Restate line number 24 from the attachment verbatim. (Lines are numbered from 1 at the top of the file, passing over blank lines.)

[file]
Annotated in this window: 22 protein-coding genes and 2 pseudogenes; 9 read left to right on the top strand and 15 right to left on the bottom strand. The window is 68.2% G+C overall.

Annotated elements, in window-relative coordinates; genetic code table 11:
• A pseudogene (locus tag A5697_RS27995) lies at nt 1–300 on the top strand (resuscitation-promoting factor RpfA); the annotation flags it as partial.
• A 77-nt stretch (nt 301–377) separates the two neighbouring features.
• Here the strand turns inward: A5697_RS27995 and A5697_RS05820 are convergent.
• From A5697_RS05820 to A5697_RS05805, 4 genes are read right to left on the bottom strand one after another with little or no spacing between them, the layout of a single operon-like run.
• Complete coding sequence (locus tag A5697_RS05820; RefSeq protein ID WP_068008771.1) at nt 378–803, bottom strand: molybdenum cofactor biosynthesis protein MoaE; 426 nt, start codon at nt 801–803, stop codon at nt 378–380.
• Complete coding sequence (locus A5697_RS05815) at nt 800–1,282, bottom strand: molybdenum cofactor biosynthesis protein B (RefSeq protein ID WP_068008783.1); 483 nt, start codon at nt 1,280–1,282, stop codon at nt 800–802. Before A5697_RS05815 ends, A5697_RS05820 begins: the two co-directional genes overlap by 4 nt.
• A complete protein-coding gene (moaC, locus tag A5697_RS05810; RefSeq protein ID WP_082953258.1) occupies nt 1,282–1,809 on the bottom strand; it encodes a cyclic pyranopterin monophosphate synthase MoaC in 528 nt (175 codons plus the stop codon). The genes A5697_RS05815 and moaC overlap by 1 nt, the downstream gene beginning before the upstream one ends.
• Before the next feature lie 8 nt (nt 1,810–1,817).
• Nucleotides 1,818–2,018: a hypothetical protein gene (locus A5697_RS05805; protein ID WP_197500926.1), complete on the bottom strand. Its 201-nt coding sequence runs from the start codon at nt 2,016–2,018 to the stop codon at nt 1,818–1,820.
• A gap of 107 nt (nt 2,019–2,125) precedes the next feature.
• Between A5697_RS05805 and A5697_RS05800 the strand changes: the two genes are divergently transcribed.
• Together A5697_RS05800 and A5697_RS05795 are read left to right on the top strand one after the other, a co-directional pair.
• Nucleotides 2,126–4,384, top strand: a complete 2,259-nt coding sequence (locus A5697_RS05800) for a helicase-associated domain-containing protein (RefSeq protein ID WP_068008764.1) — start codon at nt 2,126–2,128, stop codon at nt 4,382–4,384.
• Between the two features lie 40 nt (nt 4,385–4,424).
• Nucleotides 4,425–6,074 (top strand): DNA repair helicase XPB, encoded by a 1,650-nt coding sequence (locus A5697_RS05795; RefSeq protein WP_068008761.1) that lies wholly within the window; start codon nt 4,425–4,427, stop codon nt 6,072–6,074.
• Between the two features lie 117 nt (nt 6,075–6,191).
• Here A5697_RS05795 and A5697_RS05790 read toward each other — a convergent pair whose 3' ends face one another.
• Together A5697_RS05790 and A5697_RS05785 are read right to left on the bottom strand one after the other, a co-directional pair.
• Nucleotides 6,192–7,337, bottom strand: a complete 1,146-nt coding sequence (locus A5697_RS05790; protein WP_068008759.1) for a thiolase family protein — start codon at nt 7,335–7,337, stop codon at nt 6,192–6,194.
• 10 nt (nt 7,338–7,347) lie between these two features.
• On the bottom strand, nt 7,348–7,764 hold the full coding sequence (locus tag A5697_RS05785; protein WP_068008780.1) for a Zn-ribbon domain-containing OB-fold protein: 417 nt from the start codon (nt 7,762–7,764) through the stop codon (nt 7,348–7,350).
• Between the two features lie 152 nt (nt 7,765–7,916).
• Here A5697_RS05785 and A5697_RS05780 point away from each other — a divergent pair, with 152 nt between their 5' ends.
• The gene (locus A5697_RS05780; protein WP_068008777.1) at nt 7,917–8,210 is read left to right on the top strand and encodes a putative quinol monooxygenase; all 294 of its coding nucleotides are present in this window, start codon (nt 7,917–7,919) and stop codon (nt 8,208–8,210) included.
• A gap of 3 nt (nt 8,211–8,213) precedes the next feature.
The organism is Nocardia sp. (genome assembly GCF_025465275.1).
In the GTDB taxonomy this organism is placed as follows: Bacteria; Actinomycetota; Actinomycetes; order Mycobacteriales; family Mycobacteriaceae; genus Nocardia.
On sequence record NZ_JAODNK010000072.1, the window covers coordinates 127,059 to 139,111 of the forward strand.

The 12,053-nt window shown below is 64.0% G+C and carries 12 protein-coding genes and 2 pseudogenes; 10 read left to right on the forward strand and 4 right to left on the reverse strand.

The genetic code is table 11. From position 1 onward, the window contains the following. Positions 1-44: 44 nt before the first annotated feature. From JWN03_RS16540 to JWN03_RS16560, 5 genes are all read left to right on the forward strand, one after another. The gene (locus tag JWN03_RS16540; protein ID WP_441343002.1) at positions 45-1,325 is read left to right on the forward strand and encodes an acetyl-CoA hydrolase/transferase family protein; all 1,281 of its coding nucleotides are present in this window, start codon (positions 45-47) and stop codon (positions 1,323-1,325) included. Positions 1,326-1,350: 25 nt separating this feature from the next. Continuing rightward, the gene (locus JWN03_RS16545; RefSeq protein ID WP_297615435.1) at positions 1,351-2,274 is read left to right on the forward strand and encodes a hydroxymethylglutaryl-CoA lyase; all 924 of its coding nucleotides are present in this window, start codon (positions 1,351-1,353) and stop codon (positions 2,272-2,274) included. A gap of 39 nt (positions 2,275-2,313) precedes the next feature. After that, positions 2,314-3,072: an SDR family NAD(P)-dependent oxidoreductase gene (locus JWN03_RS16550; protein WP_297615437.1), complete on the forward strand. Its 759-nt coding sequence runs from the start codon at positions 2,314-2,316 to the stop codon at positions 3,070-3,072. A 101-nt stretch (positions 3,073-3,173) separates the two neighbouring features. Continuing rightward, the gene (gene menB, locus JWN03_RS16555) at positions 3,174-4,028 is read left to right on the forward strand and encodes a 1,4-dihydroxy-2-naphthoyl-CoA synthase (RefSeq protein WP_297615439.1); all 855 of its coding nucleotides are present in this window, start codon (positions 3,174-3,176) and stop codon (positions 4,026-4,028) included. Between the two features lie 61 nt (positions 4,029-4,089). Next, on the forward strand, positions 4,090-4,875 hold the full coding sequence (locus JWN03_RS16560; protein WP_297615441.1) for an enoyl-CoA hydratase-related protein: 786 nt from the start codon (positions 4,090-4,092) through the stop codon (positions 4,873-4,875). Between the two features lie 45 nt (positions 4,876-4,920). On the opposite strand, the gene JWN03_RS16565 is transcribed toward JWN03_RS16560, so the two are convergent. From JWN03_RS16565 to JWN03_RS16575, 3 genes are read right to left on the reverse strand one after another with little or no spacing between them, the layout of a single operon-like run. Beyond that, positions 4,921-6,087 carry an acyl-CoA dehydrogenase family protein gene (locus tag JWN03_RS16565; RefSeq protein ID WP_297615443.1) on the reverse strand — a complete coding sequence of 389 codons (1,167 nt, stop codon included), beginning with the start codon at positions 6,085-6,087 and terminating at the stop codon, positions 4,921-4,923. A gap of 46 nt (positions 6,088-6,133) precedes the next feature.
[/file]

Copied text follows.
• Between the two features lie 152 nt (nt 7,765–7,916).